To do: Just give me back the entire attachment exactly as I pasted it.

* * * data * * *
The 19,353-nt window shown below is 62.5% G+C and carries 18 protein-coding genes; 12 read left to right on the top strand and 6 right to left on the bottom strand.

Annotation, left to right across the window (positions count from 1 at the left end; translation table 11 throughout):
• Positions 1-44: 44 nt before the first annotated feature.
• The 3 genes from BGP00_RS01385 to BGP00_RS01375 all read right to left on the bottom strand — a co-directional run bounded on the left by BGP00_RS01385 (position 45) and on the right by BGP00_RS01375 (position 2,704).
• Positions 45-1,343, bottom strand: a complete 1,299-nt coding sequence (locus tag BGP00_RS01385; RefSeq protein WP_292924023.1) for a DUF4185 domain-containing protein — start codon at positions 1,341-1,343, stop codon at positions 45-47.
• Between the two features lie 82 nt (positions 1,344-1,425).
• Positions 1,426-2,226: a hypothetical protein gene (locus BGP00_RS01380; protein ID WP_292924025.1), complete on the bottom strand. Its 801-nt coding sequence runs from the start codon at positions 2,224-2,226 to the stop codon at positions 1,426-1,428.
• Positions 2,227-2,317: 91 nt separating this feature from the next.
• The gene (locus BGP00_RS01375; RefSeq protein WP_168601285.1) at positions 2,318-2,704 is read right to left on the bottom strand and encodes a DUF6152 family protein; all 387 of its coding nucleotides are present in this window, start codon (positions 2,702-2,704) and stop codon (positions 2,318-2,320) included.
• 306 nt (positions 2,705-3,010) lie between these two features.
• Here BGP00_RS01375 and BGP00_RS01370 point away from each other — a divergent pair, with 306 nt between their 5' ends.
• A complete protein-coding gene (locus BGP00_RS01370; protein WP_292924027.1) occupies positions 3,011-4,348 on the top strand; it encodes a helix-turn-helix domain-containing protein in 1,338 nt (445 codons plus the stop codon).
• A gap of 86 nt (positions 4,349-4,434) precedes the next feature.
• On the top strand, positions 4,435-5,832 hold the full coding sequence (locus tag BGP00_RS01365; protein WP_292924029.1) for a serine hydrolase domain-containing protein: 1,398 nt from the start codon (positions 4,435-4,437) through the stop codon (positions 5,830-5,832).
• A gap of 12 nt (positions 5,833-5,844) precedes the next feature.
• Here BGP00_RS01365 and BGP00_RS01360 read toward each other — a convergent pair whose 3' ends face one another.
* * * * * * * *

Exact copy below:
The 19,353-nt window shown below is 62.5% G+C and carries 18 protein-coding genes; 12 read left to right on the top strand and 6 right to left on the bottom strand.

Annotation, left to right across the window (positions count from 1 at the left end; translation table 11 throughout):
• Positions 1-44: 44 nt before the first annotated feature.
• The 3 genes from BGP00_RS01385 to BGP00_RS01375 all read right to left on the bottom strand — a co-directional run bounded on the left by BGP00_RS01385 (position 45) and on the right by BGP00_RS01375 (position 2,704).
• Positions 45-1,343, bottom strand: a complete 1,299-nt coding sequence (locus tag BGP00_RS01385; RefSeq protein WP_292924023.1) for a DUF4185 domain-containing protein — start codon at positions 1,341-1,343, stop codon at positions 45-47.
• Between the two features lie 82 nt (positions 1,344-1,425).
• Positions 1,426-2,226: a hypothetical protein gene (locus BGP00_RS01380; protein ID WP_292924025.1), complete on the bottom strand. Its 801-nt coding sequence runs from the start codon at positions 2,224-2,226 to the stop codon at positions 1,426-1,428.
• Positions 2,227-2,317: 91 nt separating this feature from the next.
• The gene (locus BGP00_RS01375; RefSeq protein WP_168601285.1) at positions 2,318-2,704 is read right to left on the bottom strand and encodes a DUF6152 family protein; all 387 of its coding nucleotides are present in this window, start codon (positions 2,702-2,704) and stop codon (positions 2,318-2,320) included.
• 306 nt (positions 2,705-3,010) lie between these two features.
• Here BGP00_RS01375 and BGP00_RS01370 point away from each other — a divergent pair, with 306 nt between their 5' ends.
• A complete protein-coding gene (locus BGP00_RS01370; protein WP_292924027.1) occupies positions 3,011-4,348 on the top strand; it encodes a helix-turn-helix domain-containing protein in 1,338 nt (445 codons plus the stop codon).
• A gap of 86 nt (positions 4,349-4,434) precedes the next feature.
• On the top strand, positions 4,435-5,832 hold the full coding sequence (locus tag BGP00_RS01365; protein WP_292924029.1) for a serine hydrolase domain-containing protein: 1,398 nt from the start codon (positions 4,435-4,437) through the stop codon (positions 5,830-5,832).
• A gap of 12 nt (positions 5,833-5,844) precedes the next feature.
• Here BGP00_RS01365 and BGP00_RS01360 read toward each other — a convergent pair whose 3' ends face one another.